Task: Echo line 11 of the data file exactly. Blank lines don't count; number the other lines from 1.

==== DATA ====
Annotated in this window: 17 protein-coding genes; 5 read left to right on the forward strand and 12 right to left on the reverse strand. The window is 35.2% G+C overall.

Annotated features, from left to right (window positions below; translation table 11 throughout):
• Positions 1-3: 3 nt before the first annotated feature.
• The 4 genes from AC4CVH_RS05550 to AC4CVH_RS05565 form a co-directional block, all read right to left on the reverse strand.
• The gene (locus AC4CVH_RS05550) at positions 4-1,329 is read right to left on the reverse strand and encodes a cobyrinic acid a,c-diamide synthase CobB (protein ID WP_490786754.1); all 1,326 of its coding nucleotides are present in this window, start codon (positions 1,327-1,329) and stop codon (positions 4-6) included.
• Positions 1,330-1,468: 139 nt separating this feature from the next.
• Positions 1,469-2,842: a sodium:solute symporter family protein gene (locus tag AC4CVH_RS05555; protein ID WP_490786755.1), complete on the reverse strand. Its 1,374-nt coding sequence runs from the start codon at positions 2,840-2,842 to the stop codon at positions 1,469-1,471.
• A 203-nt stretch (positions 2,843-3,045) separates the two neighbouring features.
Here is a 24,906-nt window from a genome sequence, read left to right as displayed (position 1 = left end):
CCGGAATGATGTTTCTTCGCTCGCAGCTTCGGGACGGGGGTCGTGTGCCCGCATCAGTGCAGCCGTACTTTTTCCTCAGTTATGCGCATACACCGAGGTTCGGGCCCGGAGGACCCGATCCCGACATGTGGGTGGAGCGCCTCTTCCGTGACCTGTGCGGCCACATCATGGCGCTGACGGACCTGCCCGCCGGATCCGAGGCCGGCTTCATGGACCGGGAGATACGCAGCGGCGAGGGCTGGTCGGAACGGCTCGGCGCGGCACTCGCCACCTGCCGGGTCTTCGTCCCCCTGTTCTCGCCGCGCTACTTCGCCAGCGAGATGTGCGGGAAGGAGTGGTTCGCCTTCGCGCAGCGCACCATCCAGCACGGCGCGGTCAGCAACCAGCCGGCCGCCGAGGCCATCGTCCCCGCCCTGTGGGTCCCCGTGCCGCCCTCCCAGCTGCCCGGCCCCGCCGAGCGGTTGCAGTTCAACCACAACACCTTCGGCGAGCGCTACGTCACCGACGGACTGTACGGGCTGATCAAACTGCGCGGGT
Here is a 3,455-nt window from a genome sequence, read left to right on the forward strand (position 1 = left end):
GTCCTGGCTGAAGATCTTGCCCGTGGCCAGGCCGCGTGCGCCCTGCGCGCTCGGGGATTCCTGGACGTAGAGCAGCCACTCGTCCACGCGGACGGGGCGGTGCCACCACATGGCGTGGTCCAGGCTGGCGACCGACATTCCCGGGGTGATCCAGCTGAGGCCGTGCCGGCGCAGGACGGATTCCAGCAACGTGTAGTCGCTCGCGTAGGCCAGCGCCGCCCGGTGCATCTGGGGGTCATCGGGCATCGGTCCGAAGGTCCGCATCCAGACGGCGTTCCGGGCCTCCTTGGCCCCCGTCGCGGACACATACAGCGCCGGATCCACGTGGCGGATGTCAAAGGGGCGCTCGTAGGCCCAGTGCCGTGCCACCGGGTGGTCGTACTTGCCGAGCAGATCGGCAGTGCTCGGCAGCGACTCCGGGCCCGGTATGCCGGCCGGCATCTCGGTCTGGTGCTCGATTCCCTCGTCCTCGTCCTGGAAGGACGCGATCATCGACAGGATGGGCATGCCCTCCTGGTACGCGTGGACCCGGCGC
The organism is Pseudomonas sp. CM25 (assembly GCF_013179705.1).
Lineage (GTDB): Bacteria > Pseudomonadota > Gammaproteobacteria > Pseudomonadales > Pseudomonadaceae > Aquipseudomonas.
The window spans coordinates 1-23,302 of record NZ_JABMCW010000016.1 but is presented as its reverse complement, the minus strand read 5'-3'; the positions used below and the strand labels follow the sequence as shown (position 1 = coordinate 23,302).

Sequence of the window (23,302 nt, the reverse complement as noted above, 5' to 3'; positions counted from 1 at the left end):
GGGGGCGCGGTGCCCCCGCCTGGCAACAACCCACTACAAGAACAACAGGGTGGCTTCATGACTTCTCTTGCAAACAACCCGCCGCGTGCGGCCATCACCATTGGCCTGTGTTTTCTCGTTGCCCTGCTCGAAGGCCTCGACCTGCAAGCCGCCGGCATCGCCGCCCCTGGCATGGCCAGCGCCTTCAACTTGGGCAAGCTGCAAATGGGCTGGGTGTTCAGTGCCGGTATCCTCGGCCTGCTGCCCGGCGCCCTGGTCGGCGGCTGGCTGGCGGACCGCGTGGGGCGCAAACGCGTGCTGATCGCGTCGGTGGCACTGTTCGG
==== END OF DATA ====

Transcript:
Here is a 3,455-nt window from a genome sequence, read left to right on the forward strand (position 1 = left end):